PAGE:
Sunday, September 4, 2016

Review: Power-Ups 1 - Imbuements

I like the older cover arts.
Imbuements, the first book in the Power-Ups series is kinda a deviation from the rest of the series... or well, I guess since it is the first book, the second book took things in a completely different direction and it never returned.
In any case, Imbuements, for better or for worse is a popular ability system for characters that, as far as my limited exposure to the system goes, is very quick, mostly combat focused, and somewhat expensive character point wise. This system allows a user to quickly "imbue" a weapon with a very temporary boon to momentarily pull off some unusual supernatural tricks: light arrows on fire, strike with a sword from a distance, cut through armor like wet paper, or fight with ghosts. Let's take a look at this book and what it has to offer.


Teeny, but adequate table of contents.
This is a 22 page file, with 5 pages of pre-amble, cover art, contents, etc, and 3 pages of post-content, giving 14 pages of THE GOOD STUFF in between. The book is so short, it doesn't split the content into chapters, but into sections. The first half page section is about the mechanics of the core advantage, Imbue, something like a Magery for the imbuement system. Then we have about 10 pages devoted to the imbuement skills, which somewhat resemble spells in the default magic system. The final 4 page section gives some worked examples of applying the content in this book to campaigns based on a few popular GURPS lines. The book is pretty much all rules for a new ability system, with a big catalog of skills that use the system, and a little bit of guidance, but remains mostly fluff agnostic or "flavorless," for better or worse.
Art is pretty good in this installment, and organization serves its purpose with very little flipping back and forth required to read through the material. The book has no important pre-requisites, and even though it recommends the Basic Set, I think it could potentially even work with GURPS Lite. The system, in my opinion is very straightforward to understand the way it is presented as well. Subjectively, I tell myself, an advantage based system would be better, but even though it is skill based, I find that the two complaints I have with the concept of a skill based system are addressed.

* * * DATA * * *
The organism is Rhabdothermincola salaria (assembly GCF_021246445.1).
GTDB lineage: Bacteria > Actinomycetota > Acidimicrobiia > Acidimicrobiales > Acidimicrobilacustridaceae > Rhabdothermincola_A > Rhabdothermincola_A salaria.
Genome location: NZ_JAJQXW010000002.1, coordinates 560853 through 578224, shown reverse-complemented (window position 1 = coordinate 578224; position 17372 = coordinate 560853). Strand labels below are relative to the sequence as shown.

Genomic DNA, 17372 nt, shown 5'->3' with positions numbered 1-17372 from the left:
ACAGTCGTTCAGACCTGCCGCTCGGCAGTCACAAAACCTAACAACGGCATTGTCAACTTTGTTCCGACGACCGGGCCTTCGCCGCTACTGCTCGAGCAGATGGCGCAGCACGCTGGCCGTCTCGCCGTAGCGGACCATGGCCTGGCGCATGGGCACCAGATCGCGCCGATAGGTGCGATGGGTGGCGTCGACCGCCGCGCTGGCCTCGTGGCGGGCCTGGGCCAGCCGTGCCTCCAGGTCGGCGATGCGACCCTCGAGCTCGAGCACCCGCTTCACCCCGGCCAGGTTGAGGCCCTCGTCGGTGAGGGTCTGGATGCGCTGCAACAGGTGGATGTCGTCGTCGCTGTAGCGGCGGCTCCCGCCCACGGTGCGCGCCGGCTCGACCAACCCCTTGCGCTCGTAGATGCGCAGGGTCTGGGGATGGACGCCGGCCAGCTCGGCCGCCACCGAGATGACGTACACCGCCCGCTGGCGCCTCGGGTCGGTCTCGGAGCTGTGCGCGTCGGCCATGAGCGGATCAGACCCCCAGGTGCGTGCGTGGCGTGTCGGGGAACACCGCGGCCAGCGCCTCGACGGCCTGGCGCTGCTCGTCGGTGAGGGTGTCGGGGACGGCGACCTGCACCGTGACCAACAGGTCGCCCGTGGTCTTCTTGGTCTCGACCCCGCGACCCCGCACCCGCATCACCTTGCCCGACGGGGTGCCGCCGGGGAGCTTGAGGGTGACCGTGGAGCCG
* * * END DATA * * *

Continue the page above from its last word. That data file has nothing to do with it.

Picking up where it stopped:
• I worry that it is hard to keep skill based systems balanced when awesome abilities and more... not-so-awesome abilities have the same costs...
    • But the really awesome abilities require some steep skill modifiers to make them earth shattering or require high levels of the somewhat expensive imbue advantage
  • I worry that skill based systems are pretty hard to extend, modify, or build upon because there aren't as many degrees of freedom to separate barrier of entry between "entry-level" abilities and "god-tier" abilities...
    • But the set of abilities here basically covers the majority of special abilities that I could want, so I really don't have a need to spin up my own imbuement abilities.
So whatever, when I put my subjective bias against skill based systems aside, I think the imbuements system is good. Let's now look closer at the book itself.

The Imbue Advantage

This section speaks to Imbue, the root advantage of the imbuement system. It describes the basic mechanics of Imbue and has advice for customizing the advantage using limitations and power modifiers.